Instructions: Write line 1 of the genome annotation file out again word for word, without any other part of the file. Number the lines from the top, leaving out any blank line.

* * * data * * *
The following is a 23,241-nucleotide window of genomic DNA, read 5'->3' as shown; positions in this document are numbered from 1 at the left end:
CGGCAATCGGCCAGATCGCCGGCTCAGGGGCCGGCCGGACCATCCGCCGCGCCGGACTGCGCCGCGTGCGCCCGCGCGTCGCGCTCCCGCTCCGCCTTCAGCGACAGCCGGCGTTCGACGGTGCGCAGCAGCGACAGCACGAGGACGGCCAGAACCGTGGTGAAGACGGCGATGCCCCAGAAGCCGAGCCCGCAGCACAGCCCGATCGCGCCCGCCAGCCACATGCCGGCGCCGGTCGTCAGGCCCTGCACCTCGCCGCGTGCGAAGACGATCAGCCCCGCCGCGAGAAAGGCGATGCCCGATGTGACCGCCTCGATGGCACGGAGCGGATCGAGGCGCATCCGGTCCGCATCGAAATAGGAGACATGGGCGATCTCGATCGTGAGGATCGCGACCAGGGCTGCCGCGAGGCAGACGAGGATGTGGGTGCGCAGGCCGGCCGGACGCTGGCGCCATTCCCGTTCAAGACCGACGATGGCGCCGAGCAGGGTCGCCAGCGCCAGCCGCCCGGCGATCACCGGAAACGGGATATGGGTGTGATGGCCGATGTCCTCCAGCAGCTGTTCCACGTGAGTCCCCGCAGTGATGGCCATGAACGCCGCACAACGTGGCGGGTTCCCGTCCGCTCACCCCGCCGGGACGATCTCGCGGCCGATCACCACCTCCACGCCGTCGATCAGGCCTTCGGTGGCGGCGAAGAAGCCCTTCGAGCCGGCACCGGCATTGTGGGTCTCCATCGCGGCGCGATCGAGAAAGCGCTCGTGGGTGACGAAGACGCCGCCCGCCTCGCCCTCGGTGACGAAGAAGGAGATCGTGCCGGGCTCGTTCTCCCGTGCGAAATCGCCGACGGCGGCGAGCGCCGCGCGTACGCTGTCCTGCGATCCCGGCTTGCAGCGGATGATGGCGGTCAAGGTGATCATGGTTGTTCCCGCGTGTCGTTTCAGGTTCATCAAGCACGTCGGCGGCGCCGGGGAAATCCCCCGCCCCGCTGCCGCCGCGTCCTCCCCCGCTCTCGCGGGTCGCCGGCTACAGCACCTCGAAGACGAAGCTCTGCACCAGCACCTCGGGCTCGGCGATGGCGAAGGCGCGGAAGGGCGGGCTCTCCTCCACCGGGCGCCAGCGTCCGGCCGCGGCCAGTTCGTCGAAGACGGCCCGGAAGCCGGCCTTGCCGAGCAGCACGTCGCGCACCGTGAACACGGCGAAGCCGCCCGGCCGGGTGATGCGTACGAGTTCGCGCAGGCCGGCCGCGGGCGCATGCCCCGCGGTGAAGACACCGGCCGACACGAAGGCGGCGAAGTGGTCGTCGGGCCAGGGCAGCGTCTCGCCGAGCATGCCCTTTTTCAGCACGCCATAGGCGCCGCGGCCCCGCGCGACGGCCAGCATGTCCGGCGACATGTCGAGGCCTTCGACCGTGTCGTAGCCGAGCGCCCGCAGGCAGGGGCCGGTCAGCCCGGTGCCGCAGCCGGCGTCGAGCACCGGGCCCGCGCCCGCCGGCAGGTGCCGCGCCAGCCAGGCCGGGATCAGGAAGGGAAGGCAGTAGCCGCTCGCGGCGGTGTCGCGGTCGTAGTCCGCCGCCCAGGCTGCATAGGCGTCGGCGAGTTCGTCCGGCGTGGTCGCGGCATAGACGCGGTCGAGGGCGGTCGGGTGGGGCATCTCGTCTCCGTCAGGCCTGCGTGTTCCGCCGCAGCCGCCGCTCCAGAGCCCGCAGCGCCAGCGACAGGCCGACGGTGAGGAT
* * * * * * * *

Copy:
The following is a 23,241-nucleotide window of genomic DNA, read 5'->3' as shown; positions in this document are numbered from 1 at the left end: